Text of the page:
The same study cites economic and racial segregation as another important factor in economic mobility. Wilcox writes, “Children growing up in communities that are racially segregated, or cluster lots of poor kids together, do not have a great shot at the American Dream.” With dismal educational opportunities, unstable families, and segregation, lots of poor kids — through circumstances beyond their control — live in a poverty pit where most of them will stay, stuck. Perhaps that is the reason fewer Americans believe the American Dream is attainable. Pew Research shows that only 60 percent of Americans believe it’s possible to get ahead by working hard, down from 74 percent in 2000. Meanwhile, the number of people who say that hard work and determination don’t guarantee success has risen to 38 percent from 23 percent in 2000. For many of the poor, hope is spiraling downward, just like their income.
No Easy Solution
Income inequality rises from generational patterns that can’t be solved by a single legislative bill, or even by an economic policy agenda. In Fikkert’s opinion, low-income people face feelings of helplessness, anxiety, suffocation, and desperation that the wealthy don’t know. Development expert Robert Chalmers argues that the materially poor are trapped by multiple, interconnected factors — “insufficient assets, vulnerability, powerlessness, isolation, and physical weakness that ensnare them like bugs caught in a spider’s web.”
To help extricate them from that web, we must address more than material needs; just having enough to eat is not a sufficient goal. But “equal income” for everyone is an equally poor objective. In her study “Why Does Income Inequality Exist?” Bradley points to the Apostle Paul’s teaching on spiritual gifts in I Corinthians 12 to suggest that inequality is part of the created order. Because we are designed uniquely in God’s image, with a variety of gifts, we are inherently unequal. She writes, “Different people are born with different gifts and choose to pursue them differently. Those gifts carry unequal earthly rewards, one of which is in the form of income. …” The question that must be addressed biblically and through public policy, Bradley says, is the relative prosperity of the poorest among us, and their ability to improve their circumstances by pursing their gifts. We need an opportunity society, she continues, “which embraces our uniqueness, unleashes our creativity and potential and serves the common good.”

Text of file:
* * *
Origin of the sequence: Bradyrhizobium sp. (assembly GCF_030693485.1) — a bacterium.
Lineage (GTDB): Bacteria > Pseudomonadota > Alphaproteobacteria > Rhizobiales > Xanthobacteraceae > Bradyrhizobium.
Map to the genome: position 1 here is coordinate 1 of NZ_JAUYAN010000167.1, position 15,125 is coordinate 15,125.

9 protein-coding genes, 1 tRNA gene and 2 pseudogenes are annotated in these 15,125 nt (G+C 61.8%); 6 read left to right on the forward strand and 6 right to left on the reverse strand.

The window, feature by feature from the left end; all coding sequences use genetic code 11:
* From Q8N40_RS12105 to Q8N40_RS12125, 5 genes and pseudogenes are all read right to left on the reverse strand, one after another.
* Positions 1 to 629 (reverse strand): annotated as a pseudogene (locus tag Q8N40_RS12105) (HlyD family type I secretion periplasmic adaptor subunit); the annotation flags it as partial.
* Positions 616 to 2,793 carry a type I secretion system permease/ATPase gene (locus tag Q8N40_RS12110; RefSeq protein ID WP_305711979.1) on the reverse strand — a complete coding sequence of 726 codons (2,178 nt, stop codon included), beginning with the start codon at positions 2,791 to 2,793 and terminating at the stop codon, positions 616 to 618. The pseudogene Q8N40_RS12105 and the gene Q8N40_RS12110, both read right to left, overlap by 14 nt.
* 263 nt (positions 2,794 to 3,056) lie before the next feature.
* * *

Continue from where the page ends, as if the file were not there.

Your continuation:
Equality, then, is not the goal, says Fikkert; human flourishing is, and that entails more than a full pantry and a TV. Fikkert writes, “The goal is to restore people to a full expression of humanness, to being what God created us all to be, people who glorify God by living in right relationship with God, with self, with others, and with the rest of creation.” That kind of restoration is not just for the poor, but for all of us who acknowledge our spiritual bankruptcy. Christ, in his generosity, rescued us from spiritual poverty — a pit of despondency we could never climb out of ourselves. Thank God that He didn’t tell us to “pull ourselves up by our bootstraps”! Instead, He condescended to come to earth and become poor on our behalf. As a result, we can humbly look at the poor, knowing that their need of redemption is no greater than ours, though it may be more visible.
Equality, then, is not the goal, says Fikkert; human flourishing is, and that entails more than a full pantry and a TV.
From this perspective, we can move beyond mere arguments about income inequality to addressing the complex underlying issues that perpetuate it. We can use our economic and political power to advocate for the needs of those who don’t have a voice. We can denounce cronyism and elect politicians who fight it. We can build an educational system that serves the needs of the rich and poor alike. We can support single mothers and demonstrate the value of intact families. We can work to ensure all communities are safe and beautiful, not just the ones where we live. We can seek racial reconciliation. We can create an environment where businesses thrive. Just as Jesus did for us, we can invest ourselves in the lives of the poor.
Instead of indifferently telling the poor to “eat cake,” we can pull up a chair for them at the banquet table, where the materially rich and poor alike are welcomed into the house of the King. We can invite them to hope in the day when those who are found in Christ will “enjoy a feast of rich food for all people, a banquet of aged wine — the best of meats and the finest of wines” as described in Isaiah 25:6. Earthly inequalities long-forgotten, on that day we will be overwhelmed by the most tantalizing feast we’ve ever consumed — and our souls will be satisfied.
Susan Fikse is a wife, mom, and freelance writer who lives in San Diego. She has officially joined the 21st century — she’s on Twitter @SusanFikse.